Artist, researcher and descendant of the Gunantuna people, Lisa Hilli will share insights and outcomes of her creative practice inspired by museum and archival collections from Papua New Guinea.
The arrival of Europeans and new materials to Papua New Guinea in the late 19th century had transformative effects upon the culture and practices of the Gunantuna (Tolai) people. Trade cloth and glass beads can be found embedded within museum collection items across the Pacific region – evidence of a colonial mechanism used to build trust and rapport during a hostile time. In 2016, artist and researcher Lisa Hilli received an 1854 Museums Victoria Scholarship. Her interest in gender, body adornment and cultural transformation, led her to create a new body of artwork referencing the Museums Victoria collections made by Tolai people.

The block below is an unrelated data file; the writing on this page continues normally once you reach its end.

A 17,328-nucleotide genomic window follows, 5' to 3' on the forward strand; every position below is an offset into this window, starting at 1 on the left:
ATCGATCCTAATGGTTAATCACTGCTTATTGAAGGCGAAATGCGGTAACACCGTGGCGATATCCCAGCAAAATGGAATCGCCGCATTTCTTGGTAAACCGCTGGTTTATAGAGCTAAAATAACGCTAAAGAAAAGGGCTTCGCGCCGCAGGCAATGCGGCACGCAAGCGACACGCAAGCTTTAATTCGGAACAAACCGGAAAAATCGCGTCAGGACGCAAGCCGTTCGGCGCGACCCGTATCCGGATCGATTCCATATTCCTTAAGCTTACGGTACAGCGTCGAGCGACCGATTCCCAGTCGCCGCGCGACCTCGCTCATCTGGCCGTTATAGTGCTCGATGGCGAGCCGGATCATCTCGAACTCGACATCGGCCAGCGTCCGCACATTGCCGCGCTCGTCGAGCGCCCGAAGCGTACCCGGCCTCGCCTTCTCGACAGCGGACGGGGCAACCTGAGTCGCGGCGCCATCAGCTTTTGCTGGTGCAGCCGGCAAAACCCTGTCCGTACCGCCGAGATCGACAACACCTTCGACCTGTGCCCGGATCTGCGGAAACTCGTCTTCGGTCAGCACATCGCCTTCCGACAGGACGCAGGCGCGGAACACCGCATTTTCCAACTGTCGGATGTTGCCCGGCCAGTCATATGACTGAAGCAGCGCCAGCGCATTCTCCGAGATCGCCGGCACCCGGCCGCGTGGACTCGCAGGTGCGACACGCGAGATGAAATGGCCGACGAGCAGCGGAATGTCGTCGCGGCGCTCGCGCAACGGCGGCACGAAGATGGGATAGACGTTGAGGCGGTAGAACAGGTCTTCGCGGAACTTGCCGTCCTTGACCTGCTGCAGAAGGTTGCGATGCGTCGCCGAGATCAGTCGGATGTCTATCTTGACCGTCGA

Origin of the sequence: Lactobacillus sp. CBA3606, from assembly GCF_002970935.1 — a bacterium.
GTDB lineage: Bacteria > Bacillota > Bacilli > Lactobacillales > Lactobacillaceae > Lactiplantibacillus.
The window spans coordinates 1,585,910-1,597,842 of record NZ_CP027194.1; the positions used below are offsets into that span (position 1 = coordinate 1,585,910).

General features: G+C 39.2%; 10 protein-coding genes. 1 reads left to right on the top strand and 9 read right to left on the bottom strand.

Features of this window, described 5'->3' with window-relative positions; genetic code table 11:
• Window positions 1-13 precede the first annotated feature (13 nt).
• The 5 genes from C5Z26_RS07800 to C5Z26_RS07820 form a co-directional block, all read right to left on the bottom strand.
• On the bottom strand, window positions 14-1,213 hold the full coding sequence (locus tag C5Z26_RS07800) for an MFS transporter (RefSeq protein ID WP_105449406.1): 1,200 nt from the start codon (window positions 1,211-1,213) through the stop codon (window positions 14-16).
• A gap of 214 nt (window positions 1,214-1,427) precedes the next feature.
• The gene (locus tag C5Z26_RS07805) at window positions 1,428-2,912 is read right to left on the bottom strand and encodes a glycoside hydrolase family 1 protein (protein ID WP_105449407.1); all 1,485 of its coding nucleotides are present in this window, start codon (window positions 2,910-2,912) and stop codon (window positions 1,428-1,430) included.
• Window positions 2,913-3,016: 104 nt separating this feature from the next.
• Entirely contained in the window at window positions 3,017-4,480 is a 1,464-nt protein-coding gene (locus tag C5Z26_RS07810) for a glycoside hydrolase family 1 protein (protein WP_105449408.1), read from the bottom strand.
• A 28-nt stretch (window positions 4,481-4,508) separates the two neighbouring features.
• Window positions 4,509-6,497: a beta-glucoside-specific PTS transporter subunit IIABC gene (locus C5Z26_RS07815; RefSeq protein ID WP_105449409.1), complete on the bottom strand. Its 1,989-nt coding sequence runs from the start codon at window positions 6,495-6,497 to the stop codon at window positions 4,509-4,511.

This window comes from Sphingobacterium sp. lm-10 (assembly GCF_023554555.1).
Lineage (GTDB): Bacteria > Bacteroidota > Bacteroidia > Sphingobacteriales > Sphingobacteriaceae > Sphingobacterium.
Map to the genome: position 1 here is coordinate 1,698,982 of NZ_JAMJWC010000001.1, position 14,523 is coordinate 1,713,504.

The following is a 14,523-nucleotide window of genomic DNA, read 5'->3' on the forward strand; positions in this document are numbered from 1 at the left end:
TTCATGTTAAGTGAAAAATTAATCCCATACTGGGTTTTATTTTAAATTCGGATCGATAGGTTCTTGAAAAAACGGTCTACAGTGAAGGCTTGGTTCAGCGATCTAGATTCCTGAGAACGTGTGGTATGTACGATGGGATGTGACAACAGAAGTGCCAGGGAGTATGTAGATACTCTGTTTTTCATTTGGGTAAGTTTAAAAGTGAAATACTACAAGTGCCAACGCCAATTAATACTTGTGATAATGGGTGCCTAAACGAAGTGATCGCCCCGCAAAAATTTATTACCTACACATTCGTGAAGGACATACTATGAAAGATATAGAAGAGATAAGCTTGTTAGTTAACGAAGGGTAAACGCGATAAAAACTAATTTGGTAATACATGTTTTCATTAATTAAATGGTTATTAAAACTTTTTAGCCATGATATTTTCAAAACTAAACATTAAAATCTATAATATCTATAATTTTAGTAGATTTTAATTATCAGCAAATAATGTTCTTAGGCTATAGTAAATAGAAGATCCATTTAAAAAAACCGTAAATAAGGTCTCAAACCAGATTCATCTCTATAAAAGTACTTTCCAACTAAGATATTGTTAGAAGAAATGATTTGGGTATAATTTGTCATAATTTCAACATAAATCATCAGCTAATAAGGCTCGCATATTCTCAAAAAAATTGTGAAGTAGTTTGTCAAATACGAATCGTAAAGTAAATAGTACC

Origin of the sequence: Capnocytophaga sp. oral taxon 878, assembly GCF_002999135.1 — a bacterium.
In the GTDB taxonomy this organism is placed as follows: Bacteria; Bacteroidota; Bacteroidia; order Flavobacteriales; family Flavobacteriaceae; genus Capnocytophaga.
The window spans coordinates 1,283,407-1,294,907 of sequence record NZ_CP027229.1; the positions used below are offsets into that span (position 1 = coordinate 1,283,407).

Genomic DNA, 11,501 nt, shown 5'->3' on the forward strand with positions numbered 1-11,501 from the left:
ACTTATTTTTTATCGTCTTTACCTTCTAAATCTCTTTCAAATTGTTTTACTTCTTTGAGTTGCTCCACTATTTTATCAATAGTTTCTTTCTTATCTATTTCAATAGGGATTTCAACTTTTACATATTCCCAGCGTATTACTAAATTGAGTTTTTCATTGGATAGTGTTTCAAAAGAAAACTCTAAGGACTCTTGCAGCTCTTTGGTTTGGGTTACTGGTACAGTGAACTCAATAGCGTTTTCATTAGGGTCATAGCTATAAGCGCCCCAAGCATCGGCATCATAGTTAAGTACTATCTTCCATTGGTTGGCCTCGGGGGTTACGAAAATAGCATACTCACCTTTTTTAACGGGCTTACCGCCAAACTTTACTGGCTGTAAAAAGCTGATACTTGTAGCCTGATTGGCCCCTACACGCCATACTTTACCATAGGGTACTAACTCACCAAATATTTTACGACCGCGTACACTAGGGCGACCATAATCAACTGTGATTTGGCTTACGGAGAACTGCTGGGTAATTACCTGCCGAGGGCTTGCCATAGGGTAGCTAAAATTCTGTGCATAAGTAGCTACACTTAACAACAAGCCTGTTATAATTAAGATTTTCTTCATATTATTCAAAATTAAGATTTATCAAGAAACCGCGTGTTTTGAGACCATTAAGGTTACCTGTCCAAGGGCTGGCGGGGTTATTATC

Lisa Hilli is a Gunantuna (Tolai) woman working in the First Peoples Department at Museums Victoria. Her creative practice references and prioritises Indigenous knowledge and matrilineal systems to subvert colonial narratives contained within ethnographic and archival material. Lisa is currently working as an Experience Developer for the Te Pasifika Gallery redevelopment.
For any enquiries please contact Fiona Kinsey: [email protected]
Banner image: Neck ornament, made from rattan, European cloth, cuscus teeth, shell money and beads, New Britain Province, Papua New Guinea. Collected by Rev. Richard H. Rickard 1891.